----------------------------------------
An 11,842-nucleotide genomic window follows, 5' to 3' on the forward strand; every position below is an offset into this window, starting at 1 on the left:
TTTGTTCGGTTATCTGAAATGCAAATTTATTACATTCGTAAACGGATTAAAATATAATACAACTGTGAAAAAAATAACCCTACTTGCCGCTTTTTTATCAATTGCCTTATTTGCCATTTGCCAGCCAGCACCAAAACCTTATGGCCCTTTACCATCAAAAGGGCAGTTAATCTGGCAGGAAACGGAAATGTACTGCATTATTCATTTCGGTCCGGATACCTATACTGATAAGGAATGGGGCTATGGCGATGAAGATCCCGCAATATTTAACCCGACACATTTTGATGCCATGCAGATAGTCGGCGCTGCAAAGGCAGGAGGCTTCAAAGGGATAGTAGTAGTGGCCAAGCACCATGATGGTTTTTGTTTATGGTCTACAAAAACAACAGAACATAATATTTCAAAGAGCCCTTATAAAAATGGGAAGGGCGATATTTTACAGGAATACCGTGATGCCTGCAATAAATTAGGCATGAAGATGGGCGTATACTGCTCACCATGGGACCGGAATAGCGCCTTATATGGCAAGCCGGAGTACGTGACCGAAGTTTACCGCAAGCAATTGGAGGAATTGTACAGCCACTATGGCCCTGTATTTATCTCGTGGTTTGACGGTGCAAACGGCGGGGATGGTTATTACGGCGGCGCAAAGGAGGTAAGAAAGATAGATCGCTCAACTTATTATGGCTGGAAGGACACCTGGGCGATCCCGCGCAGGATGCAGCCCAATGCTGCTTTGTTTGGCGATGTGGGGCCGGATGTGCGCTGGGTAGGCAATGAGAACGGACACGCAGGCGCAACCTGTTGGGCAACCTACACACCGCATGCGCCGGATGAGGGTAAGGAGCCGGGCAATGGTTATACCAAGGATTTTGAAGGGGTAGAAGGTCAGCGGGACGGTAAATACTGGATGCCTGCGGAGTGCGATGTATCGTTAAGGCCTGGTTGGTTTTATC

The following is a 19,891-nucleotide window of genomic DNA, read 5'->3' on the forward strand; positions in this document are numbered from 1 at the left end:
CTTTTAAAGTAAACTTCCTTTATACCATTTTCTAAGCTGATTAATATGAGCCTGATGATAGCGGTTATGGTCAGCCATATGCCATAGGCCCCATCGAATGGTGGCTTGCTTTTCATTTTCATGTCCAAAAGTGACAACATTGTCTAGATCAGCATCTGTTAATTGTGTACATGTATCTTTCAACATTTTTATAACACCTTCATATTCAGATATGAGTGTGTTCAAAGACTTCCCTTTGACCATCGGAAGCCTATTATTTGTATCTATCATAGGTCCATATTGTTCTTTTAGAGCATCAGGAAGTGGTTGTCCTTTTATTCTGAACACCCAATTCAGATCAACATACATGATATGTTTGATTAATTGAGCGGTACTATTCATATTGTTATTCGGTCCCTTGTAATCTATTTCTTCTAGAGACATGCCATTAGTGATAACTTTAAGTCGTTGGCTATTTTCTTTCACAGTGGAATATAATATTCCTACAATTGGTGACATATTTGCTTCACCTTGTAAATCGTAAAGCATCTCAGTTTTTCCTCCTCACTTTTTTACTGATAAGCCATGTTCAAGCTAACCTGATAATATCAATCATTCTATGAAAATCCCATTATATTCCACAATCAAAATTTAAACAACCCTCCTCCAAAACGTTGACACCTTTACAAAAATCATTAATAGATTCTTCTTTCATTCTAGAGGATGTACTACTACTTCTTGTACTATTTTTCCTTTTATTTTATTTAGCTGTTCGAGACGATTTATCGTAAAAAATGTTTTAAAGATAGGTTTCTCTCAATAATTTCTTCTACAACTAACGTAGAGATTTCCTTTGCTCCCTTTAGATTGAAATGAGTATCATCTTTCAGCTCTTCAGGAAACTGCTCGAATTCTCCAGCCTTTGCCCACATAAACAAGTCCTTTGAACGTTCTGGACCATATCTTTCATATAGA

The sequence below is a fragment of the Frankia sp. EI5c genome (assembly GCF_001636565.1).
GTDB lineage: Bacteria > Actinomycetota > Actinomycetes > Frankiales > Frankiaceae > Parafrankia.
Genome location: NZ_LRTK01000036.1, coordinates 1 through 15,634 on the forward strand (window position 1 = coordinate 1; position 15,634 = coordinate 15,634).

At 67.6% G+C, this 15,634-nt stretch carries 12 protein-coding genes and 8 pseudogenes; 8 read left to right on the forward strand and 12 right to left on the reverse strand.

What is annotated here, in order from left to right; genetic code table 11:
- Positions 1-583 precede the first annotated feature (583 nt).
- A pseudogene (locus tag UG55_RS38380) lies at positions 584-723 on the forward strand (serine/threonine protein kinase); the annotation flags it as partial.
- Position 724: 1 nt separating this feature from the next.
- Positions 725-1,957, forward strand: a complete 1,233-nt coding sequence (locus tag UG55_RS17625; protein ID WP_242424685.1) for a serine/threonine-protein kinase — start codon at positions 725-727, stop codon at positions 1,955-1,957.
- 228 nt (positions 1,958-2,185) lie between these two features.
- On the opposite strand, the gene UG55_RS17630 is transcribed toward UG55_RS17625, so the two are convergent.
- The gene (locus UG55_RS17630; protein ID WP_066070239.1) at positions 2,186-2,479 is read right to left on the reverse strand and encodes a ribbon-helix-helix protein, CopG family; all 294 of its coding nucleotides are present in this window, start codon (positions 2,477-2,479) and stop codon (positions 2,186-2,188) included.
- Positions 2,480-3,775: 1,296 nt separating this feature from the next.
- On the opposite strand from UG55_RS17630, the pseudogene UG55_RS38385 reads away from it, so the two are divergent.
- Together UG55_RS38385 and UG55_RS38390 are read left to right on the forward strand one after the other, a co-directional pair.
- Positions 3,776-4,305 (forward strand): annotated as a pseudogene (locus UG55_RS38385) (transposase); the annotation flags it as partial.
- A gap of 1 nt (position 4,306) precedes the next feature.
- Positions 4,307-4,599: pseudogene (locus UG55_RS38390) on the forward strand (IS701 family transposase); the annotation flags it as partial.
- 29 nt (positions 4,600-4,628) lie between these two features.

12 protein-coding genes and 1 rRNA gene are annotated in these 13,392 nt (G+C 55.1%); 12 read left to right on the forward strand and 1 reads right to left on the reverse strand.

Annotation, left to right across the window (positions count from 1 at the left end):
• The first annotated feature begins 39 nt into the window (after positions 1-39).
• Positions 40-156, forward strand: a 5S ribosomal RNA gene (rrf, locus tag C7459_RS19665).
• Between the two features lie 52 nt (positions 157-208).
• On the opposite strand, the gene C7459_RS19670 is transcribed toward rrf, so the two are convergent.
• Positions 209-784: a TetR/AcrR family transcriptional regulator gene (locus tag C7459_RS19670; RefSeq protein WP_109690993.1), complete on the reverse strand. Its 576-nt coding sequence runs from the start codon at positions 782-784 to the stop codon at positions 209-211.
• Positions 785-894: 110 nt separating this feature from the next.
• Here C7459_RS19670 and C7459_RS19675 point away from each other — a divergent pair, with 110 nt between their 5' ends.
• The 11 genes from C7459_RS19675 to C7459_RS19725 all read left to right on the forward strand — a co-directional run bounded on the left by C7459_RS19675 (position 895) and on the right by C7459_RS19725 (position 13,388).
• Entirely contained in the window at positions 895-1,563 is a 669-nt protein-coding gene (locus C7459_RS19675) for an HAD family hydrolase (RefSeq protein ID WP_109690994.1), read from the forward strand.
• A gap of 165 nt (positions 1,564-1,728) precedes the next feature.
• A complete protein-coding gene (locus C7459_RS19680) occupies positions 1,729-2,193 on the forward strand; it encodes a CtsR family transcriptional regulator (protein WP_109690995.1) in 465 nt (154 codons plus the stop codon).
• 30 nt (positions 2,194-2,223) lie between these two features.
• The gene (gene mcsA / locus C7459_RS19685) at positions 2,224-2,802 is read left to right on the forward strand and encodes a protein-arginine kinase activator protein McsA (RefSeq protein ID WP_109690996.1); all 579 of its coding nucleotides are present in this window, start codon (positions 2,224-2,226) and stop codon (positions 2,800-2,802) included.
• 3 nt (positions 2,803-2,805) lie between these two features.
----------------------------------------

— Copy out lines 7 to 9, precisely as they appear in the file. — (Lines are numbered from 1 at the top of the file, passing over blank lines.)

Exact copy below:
Genome location: NZ_LRTK01000036.1, coordinates 1 through 15,634 on the forward strand (window position 1 = coordinate 1; position 15,634 = coordinate 15,634).

At 67.6% G+C, this 15,634-nt stretch carries 12 protein-coding genes and 8 pseudogenes; 8 read left to right on the forward strand and 12 right to left on the reverse strand.

What is annotated here, in order from left to right; genetic code table 11: